Monthly Archives: July 2020

The Harm of White Tears

By Katy Murdza

Like many of you, the recent increase in attention to the murders of Black people by law enforcement has led me to reflect more than usual on the extent to which I live my life as an anti-racist. As I do this, I remember times when I failed in this goal, and think about how I can improve in the future.

Recently, one incident from my time at MIIS came to mind. A BIPOC (Black, Indigenous and People of Color) member of the MIIS community informed me that something I had said during class had offended them, but I didn’t understand why. Although it made me very nervous to do so, I worked up the courage to talk to the person in more depth about our interaction. Certainly, I wanted to understand in order to take responsibility for what had happened and avoid harming anyone further in the future. I have to admit that on some level I also wanted to complete the steps necessary to show that I was “a good white person”. 

Before I proceeded, I hesitated. I knew that I happened to be going through a hard time emotionally, and thought about how I therefore might not be able to remain composed during a difficult conversation. However, with only a few days left in the semester, I wanted to check this conversation off my to do list, so I went forward. 

During the conversation, I really wanted to understand the other person’s point of view. I knew that I perpetuated and benefited from systemic racism in many ways. However, I kept feeling like in this particular instance, I had been misunderstood. During this conversation in which I was supposed to be listening and apologizing, I started crying.

It isn’t easy for any of us to confront the racism that permeates every part of our society, and especially our own participation in it. Many of us must dismantle white fragility maintained over decades of avoidance of the topic of race. We must remember though, that facing these challenges is our responsibility to our BIPOC friends and colleagues who have been carrying the burden for far too long.

When BIPOC choose to share their experiences of racism, allies should thank them for their time, emotional labor, and social risk-taking, and use the conversation as an opportunity for growth. We often won’t fully comprehend their perspective right away. However, our first step should be to believe the person who has lived with these experiences their entire life. Verbalizing immediate reactions like mine that the criticism is unfounded or was addressed incorrectly have the effect of gaslighting and tone policing. My behavior may seem from my perspective like a reaction to a unique combination of factors (e.g. too little sleep, stress, being in a rush), but if this is a well-known pattern to the other person, I have to examine my role in a multi-layered system of oppression. Too often, we haven’t done that analysis because we have the privilege of choosing not to.

There is a deeply racist history of lynching and imprisoning innocent Black men in the name of defending white women, who in some cases had made false accusations. There is also a pattern of white women calling the police over Black people making normal use of public space. The intersection of sexism and racism has normalized white women crying while others rush to their aid. Frequently, this occurs after a white woman interprets a conversation about racism as a personal attack. Meanwhile, BIPOC women are expected to control their emotions, and are blamed for offending the white woman. This reaction silences the person trying to share their experience of oppression in the moment, and deters them from doing so again in the future.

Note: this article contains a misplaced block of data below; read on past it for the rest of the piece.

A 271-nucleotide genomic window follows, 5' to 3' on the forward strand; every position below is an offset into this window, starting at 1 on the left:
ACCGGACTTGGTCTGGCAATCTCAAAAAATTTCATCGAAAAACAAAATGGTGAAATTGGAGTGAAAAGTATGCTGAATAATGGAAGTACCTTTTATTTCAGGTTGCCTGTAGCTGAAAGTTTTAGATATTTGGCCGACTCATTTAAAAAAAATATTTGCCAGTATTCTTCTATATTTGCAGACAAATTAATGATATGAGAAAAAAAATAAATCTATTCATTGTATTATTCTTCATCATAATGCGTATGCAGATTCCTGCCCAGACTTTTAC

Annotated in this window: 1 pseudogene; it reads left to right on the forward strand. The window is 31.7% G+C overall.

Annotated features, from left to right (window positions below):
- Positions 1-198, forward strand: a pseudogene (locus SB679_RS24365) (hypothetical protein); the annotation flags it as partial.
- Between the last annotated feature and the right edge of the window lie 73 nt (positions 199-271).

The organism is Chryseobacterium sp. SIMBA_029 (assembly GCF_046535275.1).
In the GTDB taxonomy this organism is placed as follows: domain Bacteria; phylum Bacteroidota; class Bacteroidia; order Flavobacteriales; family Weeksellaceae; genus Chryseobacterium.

White people may still need help processing thoughts and emotions about racism, but we should do this in private with other white people. The ring theory of trauma imagines people on concentric circles, with those closest to the trauma at the center. In the context of racism, BIPOC are at the center of the circle as disproportionate recipients of a wide range of injustices, from police brutality and mass incarceration, to discrimination in housing, healthcare, education, and employment. We should always aim to support those closer than us to the trauma, and ask for support from those farther away. In ring theory this idea is summarized as “comfort in, dump out”.

It is also important to be honest with ourselves about what level of discussion we can handle at a given time. While having a discussion to understand how we have hurt someone is important, it will do more harm than good if we aren’t ready to center the conversation around the person who was hurt. The conversation immediately shifts to center around the feelings of a person who is crying. 

If we engage in anti-racism, it is inevitable that we will make mistakes and receive criticism. We must move away from a racist/non-racist binary, in which a small group of bad people are the “racists”, and good intentions keep us safely in the non-racist category. Under such a system, any acknowledgement of our participation in racism sounds like a judgement of our entire morality. We have to instead accept that we are in the constant process of learning to be anti-racist, and prepare to respond with accountability when these conversations occur. When they do, we should then be able to center the pain of the person who has been oppressed, and focus our energy on preventing future harm.